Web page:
• Dr. Daniel Aldrich, Professor of Political Science, Public Policy and Urban Affairs; Director, Security and Resilience Studies Program, The Northeastern University
  • Dr. Caitlin Stronell, Researcher at the Citizens’ Nuclear Information Center
  • Dr. Matsuo Makiko, Project Associate Professor, Graduate School of Public Policy, The University of Tokyo

 

Speaker & Moderator Information

Daniel Aldrich

Dr. Daniel Aldrich

Dr. Aldrich is Director of the Security and Resilience Studies Program and Professor in Political Science and Public Policy. Prior to coming to Northeastern University he was on the faculty at Purdue University (2008-2015). His work focuses on two main themes: the role of networks in disasters and crises and the interaction between civil society and the state. His award winning books include Black Wave: How Connections and Governance Shaped Recovery from Japan’s 3/11 Disasters and Building Resilience: Social Capital in Post-Disaster Recovery. His research has been published in Scientific Reports, Journal of Environmental Management, Natural Hazards, WIREs Climate Change, and Social Science and Medicine, among other journals. He has received extensive coverage in the media, including The New York Times, NPR, The Washington Post, WIRED, Salon, and The Wall Street Journal. Professor Aldrich graduated from the University of North Carolina at Chapel Hill with a B.A. in East Asian Studies in 1996. After receiving an MA from the University of California at Berkeley in 1998, he was awarded the PhD in Government from Harvard University in 2005. He Tweets at @danielpaldrich.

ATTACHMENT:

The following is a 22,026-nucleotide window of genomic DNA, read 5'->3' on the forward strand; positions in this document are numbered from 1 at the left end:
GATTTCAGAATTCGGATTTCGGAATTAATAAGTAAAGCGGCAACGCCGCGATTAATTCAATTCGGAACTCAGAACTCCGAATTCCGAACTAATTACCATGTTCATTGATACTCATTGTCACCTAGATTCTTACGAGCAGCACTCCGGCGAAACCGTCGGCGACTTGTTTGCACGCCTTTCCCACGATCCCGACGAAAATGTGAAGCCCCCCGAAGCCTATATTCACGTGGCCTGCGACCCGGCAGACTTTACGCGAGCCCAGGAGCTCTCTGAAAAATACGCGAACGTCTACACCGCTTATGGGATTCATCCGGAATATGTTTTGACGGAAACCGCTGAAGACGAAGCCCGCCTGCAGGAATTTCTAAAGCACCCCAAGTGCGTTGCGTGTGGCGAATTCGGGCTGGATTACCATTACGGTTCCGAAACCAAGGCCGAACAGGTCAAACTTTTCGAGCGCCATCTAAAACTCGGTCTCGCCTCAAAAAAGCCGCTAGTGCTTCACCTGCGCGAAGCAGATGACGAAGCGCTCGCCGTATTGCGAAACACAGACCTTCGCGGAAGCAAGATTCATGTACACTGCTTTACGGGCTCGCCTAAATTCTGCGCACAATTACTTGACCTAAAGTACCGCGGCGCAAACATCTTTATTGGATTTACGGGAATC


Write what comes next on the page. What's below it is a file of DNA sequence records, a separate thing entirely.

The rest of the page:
Dr. Allison M. Macfarlane

Dr. Allison M. Macfarlane is currently Professor and Director of the School of Public Policy and Global Affairs within the Faculty of Arts at UBC. Dr. Macfarlane has held both academic and government positions in the field of energy and environmental policy, especially nuclear policy. Most recently, she directed the Institute for International Science and Technology Policy at the George Washington University. She recently held a fellowship at the Wilson International Center for Scholars in Washington, DC and was Fulbright Distinguished Chair in Applied Public Policy at Flinders University and Carnegie Mellon Adelaide in Australia.

 

Matsuo Makiko - Image

Dr. Matsuo Makiko